Thumb Sucking and Your Teeth

According to Wikipedia, “thumb sucking generally stops by the age of 5. Some older children will retain the habit which can cause severe dental problems.”

What is usually done at home?

Young thumb suckers frequently put up with a lot of harassment from their parents, which doesn’t really help the child. A few tactics to get them to stop are bandaging the thumb, putting a sock over the hand or placing some bad tasting material on the thumb. Sometimes these actions work, but not always.

What will a dentist do?

Dentistry has come up with a few barbaric looking options. The “hay-rake” appliance and the “palatal crib” appliance looks a bit like braces. A band is cemented around each upper first molar and a pronged piece of metal, attached to the bands, is put behind the front teeth. In this way the child can’t get his thumb too far into the mouth. These devices are worn for about 6 months.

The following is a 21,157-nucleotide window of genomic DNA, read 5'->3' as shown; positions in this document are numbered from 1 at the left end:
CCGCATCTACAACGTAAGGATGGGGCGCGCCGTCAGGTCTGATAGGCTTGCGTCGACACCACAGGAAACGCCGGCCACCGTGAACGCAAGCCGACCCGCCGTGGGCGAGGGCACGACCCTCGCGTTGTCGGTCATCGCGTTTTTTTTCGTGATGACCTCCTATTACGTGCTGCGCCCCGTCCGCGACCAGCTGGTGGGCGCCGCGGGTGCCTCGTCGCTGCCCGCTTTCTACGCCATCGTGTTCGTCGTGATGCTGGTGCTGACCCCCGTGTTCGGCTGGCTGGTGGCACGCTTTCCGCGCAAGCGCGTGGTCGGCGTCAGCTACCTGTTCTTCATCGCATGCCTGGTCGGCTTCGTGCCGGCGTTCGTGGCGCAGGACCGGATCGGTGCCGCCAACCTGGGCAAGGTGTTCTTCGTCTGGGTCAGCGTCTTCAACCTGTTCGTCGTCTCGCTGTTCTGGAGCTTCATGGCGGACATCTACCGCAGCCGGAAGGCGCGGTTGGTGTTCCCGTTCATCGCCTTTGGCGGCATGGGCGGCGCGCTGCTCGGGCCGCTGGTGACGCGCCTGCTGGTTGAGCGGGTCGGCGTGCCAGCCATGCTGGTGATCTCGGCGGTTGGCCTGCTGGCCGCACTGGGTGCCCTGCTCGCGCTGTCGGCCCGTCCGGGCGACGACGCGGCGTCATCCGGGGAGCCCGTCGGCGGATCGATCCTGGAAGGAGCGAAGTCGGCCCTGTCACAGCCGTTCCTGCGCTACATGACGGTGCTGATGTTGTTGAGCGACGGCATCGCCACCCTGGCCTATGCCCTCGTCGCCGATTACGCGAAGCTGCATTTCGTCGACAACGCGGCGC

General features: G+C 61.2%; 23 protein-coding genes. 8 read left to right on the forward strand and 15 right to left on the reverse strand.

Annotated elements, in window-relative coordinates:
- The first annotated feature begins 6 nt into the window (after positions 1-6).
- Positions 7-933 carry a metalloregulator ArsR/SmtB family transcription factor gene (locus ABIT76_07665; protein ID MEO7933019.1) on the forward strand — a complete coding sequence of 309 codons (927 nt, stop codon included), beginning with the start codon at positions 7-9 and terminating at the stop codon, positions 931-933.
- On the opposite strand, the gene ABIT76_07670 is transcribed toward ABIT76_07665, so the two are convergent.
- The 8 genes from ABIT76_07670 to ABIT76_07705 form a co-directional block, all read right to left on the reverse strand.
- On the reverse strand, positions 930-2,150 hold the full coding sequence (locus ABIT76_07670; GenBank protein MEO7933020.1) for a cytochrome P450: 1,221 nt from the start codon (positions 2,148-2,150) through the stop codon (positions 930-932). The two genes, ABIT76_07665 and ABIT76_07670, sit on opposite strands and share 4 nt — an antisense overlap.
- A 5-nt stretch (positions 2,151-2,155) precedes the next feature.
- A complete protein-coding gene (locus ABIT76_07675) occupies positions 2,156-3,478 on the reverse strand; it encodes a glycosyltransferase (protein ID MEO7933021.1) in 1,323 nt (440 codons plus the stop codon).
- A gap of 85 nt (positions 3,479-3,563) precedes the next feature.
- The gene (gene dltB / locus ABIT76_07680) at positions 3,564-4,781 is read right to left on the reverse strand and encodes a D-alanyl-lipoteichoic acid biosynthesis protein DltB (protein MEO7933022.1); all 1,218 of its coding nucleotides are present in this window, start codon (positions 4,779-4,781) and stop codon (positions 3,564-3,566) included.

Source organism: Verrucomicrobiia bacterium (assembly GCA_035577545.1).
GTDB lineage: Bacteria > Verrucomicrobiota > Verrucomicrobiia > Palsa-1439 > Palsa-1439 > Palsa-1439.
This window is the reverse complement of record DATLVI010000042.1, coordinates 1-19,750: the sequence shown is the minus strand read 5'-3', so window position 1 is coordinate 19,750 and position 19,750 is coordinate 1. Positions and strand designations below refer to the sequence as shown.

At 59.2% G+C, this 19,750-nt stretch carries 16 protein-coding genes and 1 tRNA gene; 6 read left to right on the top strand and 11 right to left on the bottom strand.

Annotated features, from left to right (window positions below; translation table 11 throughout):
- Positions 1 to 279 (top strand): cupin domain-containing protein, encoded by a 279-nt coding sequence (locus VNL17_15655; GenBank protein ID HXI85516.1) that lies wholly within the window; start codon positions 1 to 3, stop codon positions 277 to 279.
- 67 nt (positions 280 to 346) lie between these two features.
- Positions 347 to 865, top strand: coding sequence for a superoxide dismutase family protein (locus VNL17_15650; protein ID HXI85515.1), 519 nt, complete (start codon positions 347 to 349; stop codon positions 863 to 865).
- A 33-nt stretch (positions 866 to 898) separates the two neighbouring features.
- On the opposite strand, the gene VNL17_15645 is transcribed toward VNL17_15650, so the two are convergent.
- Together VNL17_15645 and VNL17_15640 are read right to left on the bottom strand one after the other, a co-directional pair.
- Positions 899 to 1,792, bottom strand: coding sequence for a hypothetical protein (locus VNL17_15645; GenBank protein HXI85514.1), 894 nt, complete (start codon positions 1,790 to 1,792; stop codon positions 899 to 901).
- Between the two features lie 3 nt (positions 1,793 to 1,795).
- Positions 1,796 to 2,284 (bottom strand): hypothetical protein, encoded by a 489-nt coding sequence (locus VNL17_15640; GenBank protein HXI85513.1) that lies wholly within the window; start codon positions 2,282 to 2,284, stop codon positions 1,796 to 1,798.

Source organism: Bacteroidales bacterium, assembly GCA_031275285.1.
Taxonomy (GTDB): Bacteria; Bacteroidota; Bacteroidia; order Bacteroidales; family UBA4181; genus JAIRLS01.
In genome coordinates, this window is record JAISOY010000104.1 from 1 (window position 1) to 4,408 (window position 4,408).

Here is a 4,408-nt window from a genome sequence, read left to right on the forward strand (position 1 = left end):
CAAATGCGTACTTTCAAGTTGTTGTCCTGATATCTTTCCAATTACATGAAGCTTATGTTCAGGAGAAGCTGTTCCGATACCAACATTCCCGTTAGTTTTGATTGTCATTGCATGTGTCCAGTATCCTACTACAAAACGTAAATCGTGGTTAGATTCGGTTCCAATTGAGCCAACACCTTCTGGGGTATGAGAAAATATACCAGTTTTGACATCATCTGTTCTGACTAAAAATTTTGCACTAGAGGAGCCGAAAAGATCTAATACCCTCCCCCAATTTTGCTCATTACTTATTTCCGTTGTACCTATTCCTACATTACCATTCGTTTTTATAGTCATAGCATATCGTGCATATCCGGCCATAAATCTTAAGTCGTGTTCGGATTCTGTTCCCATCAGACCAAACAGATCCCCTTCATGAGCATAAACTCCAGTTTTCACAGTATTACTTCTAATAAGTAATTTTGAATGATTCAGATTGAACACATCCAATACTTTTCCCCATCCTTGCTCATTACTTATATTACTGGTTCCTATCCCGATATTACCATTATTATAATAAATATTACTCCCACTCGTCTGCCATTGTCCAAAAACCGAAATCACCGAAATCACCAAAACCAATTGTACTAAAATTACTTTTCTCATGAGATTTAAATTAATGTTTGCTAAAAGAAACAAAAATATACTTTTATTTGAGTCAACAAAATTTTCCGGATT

A Better Development

An improvement on this is the “Bluegrass appliance” which was developed in Kentucky. The metal crib or prongs was replaced by Teflon rollers which stay off the palatal tissue, so it’s non-irritating. The child will roll the rollers with his tongue and there are not many complaints from the children, assuming they wanted to kick the habit. When the 6 months are over, the child usually doesn’t revert to the thumb sucking habit.

What if nothing is done?


Doing nothing will leave a difficult orthodontic situation to fix, with an open bite where the thumb can be placed.  Parents should consult with the child’s dentist and pediatrician to work out the best approach for their child.